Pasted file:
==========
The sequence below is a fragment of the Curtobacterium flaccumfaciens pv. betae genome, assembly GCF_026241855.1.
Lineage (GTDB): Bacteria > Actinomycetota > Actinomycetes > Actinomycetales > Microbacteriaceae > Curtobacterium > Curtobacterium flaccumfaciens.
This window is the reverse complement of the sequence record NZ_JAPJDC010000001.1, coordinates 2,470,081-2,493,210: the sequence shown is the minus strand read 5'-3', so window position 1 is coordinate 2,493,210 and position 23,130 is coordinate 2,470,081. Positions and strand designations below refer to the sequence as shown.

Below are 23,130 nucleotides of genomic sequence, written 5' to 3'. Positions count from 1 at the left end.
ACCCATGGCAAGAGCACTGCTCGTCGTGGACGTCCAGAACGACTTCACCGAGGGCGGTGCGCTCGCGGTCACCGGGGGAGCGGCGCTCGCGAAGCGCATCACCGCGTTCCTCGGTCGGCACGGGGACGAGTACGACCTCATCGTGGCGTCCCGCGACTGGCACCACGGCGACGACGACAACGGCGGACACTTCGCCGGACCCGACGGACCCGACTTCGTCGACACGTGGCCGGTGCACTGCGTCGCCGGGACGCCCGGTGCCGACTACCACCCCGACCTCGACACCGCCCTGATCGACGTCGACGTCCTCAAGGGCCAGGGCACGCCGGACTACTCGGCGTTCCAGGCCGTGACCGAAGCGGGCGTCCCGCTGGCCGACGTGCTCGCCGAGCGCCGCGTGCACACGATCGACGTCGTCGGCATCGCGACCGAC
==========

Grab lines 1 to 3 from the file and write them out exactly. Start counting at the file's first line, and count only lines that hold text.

The sequence below is a fragment of the Curtobacterium flaccumfaciens pv. betae genome, assembly GCF_026241855.1.
Lineage (GTDB): Bacteria > Actinomycetota > Actinomycetes > Actinomycetales > Microbacteriaceae > Curtobacterium > Curtobacterium flaccumfaciens.
This window is the reverse complement of the sequence record NZ_JAPJDC010000001.1, coordinates 2,470,081-2,493,210: the sequence shown is the minus strand read 5'-3', so window position 1 is coordinate 2,493,210 and position 23,130 is coordinate 2,470,081. Positions and strand designations below refer to the sequence as shown.